Thursday, September 8, 2016

Parthood and composition

I had a very long conversation yesterday with one of our graduate students regarding Weak Supplementation: he finds Weak Supplementation plausible while I find it implausible. Anyway, I felt this was one of those really good philosophical conversations where you get to something at the root of the issue. So, here's where I felt we got to: It is crucial to how one thinks about parthood whether one sees a close connection between parthood and composition. In particular, it is crucial whether one accepts this thesis:

  1. Necessarily, if an object has proper parts, it is composed of them.
There are, I think, two kinds of reasons for accepting (1). You could think that proper parthood is defined by composition, say because you think:
  1. x is a proper part of y if and only if (and if so, because) there are zs that compose y such that x is one of the zs.
Or you might think that proper parthood is more fundamental than composition and think that there is a way of defining composition in terms of proper parthood, e.g.:
  1. The zs compose y if and only if (and if so, because) every one of the zs is a part of y and every part of y overlaps at least one of the zs.
I think Weak Supplementation is pretty plausible if you accept (1). I also think that acceptance of (1) neatly goes along with the kind of bottom-up thinking that we get in van Inwagen's "special composition question": When do things compose a thing?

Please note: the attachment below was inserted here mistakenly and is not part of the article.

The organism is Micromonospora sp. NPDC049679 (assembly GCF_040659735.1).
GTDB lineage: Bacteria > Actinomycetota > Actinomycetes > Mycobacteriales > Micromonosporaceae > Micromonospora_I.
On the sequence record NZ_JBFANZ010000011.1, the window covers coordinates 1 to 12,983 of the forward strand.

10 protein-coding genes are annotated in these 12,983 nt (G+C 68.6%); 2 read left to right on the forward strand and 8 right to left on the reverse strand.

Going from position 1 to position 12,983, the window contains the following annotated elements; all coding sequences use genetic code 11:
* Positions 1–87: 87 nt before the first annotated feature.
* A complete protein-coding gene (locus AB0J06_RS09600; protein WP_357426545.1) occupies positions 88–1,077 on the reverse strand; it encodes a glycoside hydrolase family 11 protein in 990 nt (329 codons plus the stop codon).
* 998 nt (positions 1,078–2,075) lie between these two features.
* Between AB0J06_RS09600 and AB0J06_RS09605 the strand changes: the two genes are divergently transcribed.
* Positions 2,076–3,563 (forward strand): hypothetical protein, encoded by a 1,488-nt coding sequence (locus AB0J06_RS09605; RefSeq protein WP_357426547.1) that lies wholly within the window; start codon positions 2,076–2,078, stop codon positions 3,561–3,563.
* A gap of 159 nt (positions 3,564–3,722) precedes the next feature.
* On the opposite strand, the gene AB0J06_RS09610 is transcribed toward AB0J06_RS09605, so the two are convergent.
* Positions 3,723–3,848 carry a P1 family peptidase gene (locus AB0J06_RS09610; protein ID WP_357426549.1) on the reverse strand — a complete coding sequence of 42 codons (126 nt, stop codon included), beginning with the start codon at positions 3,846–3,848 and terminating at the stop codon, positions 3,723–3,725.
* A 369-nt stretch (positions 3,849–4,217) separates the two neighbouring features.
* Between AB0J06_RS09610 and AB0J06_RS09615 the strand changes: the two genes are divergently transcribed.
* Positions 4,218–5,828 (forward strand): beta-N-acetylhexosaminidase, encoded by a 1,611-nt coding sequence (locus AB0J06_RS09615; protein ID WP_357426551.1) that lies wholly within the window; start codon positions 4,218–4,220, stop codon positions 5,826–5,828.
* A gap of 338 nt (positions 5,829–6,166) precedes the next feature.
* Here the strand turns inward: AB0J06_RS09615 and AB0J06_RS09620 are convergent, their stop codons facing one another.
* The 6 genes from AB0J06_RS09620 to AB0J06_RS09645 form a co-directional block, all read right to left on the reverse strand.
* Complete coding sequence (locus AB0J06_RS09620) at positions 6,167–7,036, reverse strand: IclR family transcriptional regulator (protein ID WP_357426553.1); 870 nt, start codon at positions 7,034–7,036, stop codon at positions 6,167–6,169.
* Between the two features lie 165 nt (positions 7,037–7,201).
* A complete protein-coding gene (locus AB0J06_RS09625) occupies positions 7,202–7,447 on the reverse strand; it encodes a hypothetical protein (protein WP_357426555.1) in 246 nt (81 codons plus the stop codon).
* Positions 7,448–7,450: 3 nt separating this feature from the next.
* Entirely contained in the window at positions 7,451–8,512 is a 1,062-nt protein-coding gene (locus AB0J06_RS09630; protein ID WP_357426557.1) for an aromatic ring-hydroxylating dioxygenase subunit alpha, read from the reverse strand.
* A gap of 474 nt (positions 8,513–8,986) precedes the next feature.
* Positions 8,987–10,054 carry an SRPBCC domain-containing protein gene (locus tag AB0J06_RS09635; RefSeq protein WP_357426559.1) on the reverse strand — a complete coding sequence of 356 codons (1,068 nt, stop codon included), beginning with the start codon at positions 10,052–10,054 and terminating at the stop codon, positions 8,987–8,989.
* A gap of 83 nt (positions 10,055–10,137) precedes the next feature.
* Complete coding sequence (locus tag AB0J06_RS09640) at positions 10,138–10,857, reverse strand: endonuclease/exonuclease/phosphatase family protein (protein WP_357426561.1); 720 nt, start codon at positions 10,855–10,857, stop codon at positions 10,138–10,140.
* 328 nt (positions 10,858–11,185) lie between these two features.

On the other hand, I am quite sceptical of (1). I think of parts as derivative from the whole. Instead of wanting to know when things compose a thing, I want to know when a thing has proper parts. One way to put the question, in the case of material substances, is this: Given a thing and a region of space (or spacetime), under what circumstances is there a part that exactly fills that region? And a tempting answer, somewhat reminiscent of van Inwagen's "life" answer, is that this happens when the thing has a function fulfilled precisely in that region.

I then see no reason why the whole would have to be composed of its proper parts. I think I can imagine a stories like the following being true. There is something that looks like a normal human hand. It has five fingers as proper parts. And that's all. There is no such part as the fingerless palm, since the fingerless palm just doesn't have the right kind of functional unity, and I shall suppose that in this scenario there are no cells or particles. The hand then has six parts: the hand itself (an improper part) and the five fingers. Since the hand isn't composed of the fingers, the hand isn't composed of its proper parts. More interestingly, perhaps, I might be persuaded to think of the tropes of an immaterial substance as its proper parts, but I wouldn't want to say that the substance is composed of its tropes--that would be a bundle theory--nor would I want to say that the substance is composed of its tropes and a bare particular. So, then, an immaterial substance might have proper parts, but it wouldn't be composed of them.

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